Head pro­tec­tion

Los Angeles Times - - BUSINESS -

A hel­met is the first line of de­fense in crashes, but ex­perts say it lacks flex­i­bil­ity to pro­tect against an­gu­lar

ac­cel­er­a­tion, a lead­ing cause of ro­ta­tional head and brain in­juries.

Lorena Iñiguez Ele­bee

Lay­ers of pro­tec­tion High-im­pact energy is dis­persed Hard com­pos­ite ex­te­rior with­stands blunt force and dis­perses the im­pact energy. Trans­fered energy is ab­sorbed In­ner EPS lay­ers ab­sorb the high-im­pact energy trans­ferred from the hard outer layer. Damper tech­nol­ogy slows head ro­ta­tion Dampers con­nect two EPS lin­ers, al­low­ing the in­ner liner to move in any di­rec­tion dur­ing im­pact. This helps pre­vent the head from ro­tat­ing.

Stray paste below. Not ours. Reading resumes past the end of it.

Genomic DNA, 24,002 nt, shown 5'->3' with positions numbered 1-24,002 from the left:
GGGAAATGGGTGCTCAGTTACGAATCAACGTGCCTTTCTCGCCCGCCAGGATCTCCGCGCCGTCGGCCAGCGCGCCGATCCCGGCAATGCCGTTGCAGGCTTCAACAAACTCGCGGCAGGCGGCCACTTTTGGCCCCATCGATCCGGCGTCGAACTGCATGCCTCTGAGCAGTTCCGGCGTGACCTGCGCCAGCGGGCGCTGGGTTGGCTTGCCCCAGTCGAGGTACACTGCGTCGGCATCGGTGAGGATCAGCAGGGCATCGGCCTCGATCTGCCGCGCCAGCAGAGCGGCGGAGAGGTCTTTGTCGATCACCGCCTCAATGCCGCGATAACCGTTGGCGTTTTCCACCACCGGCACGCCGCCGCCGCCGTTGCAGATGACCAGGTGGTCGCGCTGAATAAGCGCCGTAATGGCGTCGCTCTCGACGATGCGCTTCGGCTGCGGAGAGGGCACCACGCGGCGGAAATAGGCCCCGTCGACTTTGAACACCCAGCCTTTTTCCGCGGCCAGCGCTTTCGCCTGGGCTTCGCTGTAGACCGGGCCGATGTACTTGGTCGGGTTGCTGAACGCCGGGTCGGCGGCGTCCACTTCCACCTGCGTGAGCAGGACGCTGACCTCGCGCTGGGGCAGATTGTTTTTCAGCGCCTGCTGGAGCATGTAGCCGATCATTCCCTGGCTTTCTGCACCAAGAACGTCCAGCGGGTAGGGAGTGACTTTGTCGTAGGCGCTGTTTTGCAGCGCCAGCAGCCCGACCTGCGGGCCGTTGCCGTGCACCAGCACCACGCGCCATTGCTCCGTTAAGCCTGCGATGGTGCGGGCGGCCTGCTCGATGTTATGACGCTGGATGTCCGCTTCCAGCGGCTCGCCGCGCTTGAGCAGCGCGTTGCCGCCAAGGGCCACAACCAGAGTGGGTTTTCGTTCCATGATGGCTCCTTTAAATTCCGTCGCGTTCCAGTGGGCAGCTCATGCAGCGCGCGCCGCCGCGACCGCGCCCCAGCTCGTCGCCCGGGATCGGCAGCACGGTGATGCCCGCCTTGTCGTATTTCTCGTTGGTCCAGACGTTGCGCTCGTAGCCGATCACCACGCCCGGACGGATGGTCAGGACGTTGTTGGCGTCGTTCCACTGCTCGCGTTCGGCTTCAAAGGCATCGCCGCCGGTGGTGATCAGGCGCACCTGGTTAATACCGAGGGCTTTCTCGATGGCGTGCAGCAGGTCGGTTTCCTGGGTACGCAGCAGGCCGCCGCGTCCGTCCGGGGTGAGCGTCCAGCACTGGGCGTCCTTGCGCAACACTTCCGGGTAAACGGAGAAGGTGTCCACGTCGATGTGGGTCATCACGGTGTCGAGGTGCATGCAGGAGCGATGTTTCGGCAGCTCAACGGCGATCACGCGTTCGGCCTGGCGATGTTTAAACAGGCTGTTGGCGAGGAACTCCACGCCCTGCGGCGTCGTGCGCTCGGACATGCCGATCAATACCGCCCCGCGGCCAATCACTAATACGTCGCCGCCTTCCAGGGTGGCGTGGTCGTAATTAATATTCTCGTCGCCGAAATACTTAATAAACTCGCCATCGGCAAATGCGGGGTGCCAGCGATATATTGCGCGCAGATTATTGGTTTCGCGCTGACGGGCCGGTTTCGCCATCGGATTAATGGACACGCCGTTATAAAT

Straps Re­ten­tion sys­tem se­cures hel­met. 6D ATR-1 Off-road hel­met Chin, jaw and nose pro­tec­tor

Flex­i­ble rub­ber joint

Damper Load dis­tri­bu­tion cup

Iso­la­tion cup The dampers also pro­vide omni-di­rec­tional shear­ing in dif­fer­ent di­rec­tions, thereby re­duc­ing an­gu­lar ac­cel­er­a­tion of the head and brain.

How the 6D “sus­pen­sion” tech­nol­ogy works 6D Hel­mets’ tech­nol­ogy aims to re­duce an­gu­lar ac­cel­er­a­tion with flex­i­ble iso­la­tion “dampers” that re­duce head ro­ta­tion at im­pact.

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